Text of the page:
The RtlSecureZeroMemory routine fills a block of memory with zeros in a way that is guaranteed to be secure.
- ptr [out]
Pointer to the memory buffer to be filled with zeros.
- cnt [in]
Specifies the number of bytes to be filled with zeros.
The effect of RtlSecureZeroMemory is identical to that of RtlZeroMemory, except that it is guaranteed to zero the memory location, even if it is not subsequently written to. (The compiler can optimize away a call to RtlZeroMemory, if it determines that the caller does not access that memory range again.)
Use RtlSecureZeroMemory to guarantee that sensitive information has been zeroed out. For example, suppose that a function uses a local array variable to store password information. Once the function exits, the password information can remain in the same memory location unless zeroed out by RtlSecureZeroMemory.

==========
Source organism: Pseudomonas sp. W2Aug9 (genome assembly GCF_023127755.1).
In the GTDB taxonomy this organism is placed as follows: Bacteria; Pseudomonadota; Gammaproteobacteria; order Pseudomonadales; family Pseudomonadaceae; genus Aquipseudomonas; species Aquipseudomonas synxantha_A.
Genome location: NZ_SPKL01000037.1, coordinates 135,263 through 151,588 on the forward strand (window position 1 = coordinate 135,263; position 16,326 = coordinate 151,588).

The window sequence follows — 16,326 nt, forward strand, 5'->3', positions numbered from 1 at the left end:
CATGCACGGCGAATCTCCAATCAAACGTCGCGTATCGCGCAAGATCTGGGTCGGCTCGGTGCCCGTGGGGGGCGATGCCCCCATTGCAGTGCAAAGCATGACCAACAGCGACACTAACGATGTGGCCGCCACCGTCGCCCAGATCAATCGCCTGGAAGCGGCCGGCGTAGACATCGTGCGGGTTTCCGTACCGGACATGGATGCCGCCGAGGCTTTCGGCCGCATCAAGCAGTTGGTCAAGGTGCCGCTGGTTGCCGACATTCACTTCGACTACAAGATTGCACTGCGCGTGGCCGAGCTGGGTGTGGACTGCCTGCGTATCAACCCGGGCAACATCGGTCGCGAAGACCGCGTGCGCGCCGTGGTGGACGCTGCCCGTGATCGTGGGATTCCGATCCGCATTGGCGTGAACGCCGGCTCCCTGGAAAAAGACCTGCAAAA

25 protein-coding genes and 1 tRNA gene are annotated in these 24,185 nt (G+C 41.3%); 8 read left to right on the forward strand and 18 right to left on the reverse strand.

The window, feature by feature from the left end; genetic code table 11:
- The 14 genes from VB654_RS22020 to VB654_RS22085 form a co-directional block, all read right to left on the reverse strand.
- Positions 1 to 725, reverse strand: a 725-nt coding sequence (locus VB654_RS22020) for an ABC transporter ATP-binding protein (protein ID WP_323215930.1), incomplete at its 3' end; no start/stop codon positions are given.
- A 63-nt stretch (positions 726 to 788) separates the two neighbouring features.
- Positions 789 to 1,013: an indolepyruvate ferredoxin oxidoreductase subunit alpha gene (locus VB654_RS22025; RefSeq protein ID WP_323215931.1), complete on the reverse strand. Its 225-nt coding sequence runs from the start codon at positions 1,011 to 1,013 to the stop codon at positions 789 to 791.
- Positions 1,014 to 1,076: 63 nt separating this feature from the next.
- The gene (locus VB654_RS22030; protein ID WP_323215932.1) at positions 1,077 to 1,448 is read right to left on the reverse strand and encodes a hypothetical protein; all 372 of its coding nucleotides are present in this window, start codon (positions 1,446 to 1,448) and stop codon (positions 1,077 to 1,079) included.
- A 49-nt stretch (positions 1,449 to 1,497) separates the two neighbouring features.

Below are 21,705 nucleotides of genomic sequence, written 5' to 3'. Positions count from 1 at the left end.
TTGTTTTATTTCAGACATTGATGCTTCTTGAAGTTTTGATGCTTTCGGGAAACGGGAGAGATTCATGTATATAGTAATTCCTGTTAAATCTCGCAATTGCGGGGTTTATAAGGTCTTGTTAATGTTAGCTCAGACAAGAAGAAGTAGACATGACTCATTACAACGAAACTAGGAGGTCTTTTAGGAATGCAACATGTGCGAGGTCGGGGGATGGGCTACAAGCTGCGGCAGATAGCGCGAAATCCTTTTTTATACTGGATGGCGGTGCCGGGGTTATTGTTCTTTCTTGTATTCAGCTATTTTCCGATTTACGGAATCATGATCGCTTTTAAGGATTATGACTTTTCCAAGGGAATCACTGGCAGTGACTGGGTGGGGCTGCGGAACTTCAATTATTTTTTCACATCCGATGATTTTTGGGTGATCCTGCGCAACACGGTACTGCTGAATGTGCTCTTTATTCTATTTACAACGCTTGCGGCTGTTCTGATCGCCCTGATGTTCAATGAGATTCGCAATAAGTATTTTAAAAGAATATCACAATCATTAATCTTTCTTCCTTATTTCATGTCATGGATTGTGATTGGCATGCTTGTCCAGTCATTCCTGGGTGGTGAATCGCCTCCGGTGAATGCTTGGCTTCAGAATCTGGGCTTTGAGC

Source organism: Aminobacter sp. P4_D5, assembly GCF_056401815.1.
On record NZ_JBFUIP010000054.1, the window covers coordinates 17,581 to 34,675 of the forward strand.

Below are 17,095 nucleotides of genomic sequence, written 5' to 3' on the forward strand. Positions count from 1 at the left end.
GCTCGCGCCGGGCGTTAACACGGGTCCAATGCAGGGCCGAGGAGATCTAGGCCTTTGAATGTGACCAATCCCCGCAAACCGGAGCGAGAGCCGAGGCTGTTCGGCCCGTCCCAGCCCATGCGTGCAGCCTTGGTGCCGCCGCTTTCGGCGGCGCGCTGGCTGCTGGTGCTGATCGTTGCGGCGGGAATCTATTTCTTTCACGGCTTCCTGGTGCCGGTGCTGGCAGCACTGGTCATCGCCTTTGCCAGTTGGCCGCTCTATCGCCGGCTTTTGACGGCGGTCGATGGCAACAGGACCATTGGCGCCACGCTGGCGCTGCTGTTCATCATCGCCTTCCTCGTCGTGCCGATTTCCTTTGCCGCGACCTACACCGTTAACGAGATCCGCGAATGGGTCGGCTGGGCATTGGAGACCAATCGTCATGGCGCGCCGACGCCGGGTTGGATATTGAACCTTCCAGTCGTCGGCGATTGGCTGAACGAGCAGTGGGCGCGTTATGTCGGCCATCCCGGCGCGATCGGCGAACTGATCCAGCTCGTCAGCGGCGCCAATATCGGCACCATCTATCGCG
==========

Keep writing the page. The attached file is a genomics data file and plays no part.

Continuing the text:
RtlSecureZeroMemory is slower than RtlZeroMemory; therefore, if security is not an issue, use RtlZeroMemory instead.
Callers of RtlSecureZeroMemory can be running at any IRQL if the ptr block is in nonpaged pool. Otherwise, the caller must be running at IRQL <= APC_LEVEL.
|Available in Windows Server 2003 and later versions of Windows. (Because the routine is declared inline, the body of the routine can be included in earlier versions of the operating system.)|
|Any level (See Remarks section)|
Build date: 11/16/2013